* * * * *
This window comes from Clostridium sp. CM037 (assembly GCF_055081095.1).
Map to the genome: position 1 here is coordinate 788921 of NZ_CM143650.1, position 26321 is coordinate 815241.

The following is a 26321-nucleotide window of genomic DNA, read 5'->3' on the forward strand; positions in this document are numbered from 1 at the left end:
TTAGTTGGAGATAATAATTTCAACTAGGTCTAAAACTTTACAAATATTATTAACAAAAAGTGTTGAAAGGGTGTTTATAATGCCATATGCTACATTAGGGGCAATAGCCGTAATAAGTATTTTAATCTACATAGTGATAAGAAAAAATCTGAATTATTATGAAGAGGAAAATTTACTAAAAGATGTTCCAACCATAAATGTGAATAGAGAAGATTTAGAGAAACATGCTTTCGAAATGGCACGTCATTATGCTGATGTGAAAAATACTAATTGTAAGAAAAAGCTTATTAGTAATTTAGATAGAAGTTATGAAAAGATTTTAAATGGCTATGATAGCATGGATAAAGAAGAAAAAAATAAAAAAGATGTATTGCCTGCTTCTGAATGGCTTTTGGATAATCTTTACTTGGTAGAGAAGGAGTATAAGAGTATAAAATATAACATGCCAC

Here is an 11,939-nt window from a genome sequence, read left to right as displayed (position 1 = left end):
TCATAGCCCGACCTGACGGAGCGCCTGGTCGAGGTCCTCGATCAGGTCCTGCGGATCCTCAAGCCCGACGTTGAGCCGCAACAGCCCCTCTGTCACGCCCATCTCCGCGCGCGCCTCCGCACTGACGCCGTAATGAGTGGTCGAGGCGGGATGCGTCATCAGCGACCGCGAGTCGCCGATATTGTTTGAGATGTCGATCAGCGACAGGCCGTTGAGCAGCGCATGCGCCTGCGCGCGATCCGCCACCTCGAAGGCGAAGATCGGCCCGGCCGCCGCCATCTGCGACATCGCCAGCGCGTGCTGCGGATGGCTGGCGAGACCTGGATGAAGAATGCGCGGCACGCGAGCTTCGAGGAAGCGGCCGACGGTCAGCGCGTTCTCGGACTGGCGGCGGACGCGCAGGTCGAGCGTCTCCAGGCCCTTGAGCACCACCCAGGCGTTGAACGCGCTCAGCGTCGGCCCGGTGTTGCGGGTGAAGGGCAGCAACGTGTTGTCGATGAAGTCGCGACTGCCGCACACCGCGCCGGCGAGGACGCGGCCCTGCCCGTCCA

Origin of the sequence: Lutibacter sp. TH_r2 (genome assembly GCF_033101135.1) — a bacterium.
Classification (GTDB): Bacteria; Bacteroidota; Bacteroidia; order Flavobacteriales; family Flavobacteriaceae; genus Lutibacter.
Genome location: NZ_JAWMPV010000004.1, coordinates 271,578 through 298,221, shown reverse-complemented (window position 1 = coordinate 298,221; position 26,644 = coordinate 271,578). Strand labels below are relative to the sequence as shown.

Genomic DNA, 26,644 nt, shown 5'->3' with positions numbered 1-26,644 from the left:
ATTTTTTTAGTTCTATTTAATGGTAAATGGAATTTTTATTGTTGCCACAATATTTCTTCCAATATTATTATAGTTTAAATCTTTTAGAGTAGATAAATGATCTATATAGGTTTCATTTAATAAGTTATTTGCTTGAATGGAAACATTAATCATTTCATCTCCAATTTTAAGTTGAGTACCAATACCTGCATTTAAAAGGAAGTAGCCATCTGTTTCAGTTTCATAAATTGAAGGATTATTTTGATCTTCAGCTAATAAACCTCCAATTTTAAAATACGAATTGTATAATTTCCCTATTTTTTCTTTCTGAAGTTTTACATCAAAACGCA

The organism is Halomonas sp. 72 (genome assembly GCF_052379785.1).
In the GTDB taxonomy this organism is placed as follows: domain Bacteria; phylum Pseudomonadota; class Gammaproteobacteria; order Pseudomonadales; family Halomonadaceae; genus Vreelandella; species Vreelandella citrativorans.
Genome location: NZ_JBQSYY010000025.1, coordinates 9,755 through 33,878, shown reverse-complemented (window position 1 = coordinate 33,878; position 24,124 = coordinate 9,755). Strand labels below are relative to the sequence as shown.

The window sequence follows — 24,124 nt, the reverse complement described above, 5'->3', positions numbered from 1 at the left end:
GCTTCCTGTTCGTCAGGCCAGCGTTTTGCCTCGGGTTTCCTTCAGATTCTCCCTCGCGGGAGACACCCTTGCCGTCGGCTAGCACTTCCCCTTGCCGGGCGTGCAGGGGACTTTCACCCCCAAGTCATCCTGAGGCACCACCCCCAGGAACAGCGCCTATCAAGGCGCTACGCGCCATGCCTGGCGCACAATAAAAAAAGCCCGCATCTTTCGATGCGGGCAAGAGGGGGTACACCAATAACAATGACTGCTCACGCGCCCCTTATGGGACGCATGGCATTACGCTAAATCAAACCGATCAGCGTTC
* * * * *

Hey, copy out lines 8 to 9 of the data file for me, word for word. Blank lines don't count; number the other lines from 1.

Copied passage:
Classification (GTDB): Bacteria; Bacteroidota; Bacteroidia; order Flavobacteriales; family Flavobacteriaceae; genus Lutibacter.
Genome location: NZ_JAWMPV010000004.1, coordinates 271,578 through 298,221, shown reverse-complemented (window position 1 = coordinate 298,221; position 26,644 = coordinate 271,578). Strand labels below are relative to the sequence as shown.